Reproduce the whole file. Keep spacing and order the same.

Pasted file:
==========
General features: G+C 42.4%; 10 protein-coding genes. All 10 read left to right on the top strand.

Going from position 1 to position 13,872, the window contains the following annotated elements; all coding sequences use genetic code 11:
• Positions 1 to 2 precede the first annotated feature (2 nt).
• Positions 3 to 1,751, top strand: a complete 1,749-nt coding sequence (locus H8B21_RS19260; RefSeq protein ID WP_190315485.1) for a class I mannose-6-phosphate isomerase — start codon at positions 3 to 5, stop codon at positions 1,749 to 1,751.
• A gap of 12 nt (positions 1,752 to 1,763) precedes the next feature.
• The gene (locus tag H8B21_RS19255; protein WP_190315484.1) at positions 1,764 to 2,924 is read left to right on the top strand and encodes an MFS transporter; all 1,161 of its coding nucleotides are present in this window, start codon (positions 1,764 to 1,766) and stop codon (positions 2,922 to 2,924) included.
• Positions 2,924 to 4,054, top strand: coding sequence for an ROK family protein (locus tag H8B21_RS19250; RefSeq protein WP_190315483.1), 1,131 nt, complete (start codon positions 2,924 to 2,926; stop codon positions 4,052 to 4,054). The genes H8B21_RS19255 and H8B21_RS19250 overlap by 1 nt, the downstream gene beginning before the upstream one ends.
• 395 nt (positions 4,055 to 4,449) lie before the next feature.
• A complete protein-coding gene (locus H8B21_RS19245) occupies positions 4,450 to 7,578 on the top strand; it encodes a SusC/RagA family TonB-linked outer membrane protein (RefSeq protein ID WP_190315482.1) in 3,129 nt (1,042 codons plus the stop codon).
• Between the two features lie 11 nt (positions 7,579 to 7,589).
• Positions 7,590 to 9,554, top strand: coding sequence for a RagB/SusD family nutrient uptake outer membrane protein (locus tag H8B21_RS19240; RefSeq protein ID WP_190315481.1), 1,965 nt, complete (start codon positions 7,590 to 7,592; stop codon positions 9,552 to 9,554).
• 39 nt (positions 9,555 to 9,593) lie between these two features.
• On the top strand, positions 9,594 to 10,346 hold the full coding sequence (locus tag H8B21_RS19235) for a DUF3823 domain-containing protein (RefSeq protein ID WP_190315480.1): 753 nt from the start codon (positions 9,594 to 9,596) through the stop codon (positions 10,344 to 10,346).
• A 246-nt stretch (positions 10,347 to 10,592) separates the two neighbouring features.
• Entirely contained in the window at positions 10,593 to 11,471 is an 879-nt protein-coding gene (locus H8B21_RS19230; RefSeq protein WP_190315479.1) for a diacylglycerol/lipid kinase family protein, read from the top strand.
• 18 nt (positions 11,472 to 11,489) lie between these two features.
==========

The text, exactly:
General features: G+C 42.4%; 10 protein-coding genes. All 10 read left to right on the top strand.

Going from position 1 to position 13,872, the window contains the following annotated elements; all coding sequences use genetic code 11:
• Positions 1 to 2 precede the first annotated feature (2 nt).
• Positions 3 to 1,751, top strand: a complete 1,749-nt coding sequence (locus H8B21_RS19260; RefSeq protein ID WP_190315485.1) for a class I mannose-6-phosphate isomerase — start codon at positions 3 to 5, stop codon at positions 1,749 to 1,751.
• A gap of 12 nt (positions 1,752 to 1,763) precedes the next feature.
• The gene (locus tag H8B21_RS19255; protein WP_190315484.1) at positions 1,764 to 2,924 is read left to right on the top strand and encodes an MFS transporter; all 1,161 of its coding nucleotides are present in this window, start codon (positions 1,764 to 1,766) and stop codon (positions 2,922 to 2,924) included.
• Positions 2,924 to 4,054, top strand: coding sequence for an ROK family protein (locus tag H8B21_RS19250; RefSeq protein WP_190315483.1), 1,131 nt, complete (start codon positions 2,924 to 2,926; stop codon positions 4,052 to 4,054). The genes H8B21_RS19255 and H8B21_RS19250 overlap by 1 nt, the downstream gene beginning before the upstream one ends.
• 395 nt (positions 4,055 to 4,449) lie before the next feature.
• A complete protein-coding gene (locus H8B21_RS19245) occupies positions 4,450 to 7,578 on the top strand; it encodes a SusC/RagA family TonB-linked outer membrane protein (RefSeq protein ID WP_190315482.1) in 3,129 nt (1,042 codons plus the stop codon).
• Between the two features lie 11 nt (positions 7,579 to 7,589).
• Positions 7,590 to 9,554, top strand: coding sequence for a RagB/SusD family nutrient uptake outer membrane protein (locus tag H8B21_RS19240; RefSeq protein ID WP_190315481.1), 1,965 nt, complete (start codon positions 7,590 to 7,592; stop codon positions 9,552 to 9,554).
• 39 nt (positions 9,555 to 9,593) lie between these two features.
• On the top strand, positions 9,594 to 10,346 hold the full coding sequence (locus tag H8B21_RS19235) for a DUF3823 domain-containing protein (RefSeq protein ID WP_190315480.1): 753 nt from the start codon (positions 9,594 to 9,596) through the stop codon (positions 10,344 to 10,346).
• A 246-nt stretch (positions 10,347 to 10,592) separates the two neighbouring features.
• Entirely contained in the window at positions 10,593 to 11,471 is an 879-nt protein-coding gene (locus H8B21_RS19230; RefSeq protein WP_190315479.1) for a diacylglycerol/lipid kinase family protein, read from the top strand.
• 18 nt (positions 11,472 to 11,489) lie between these two features.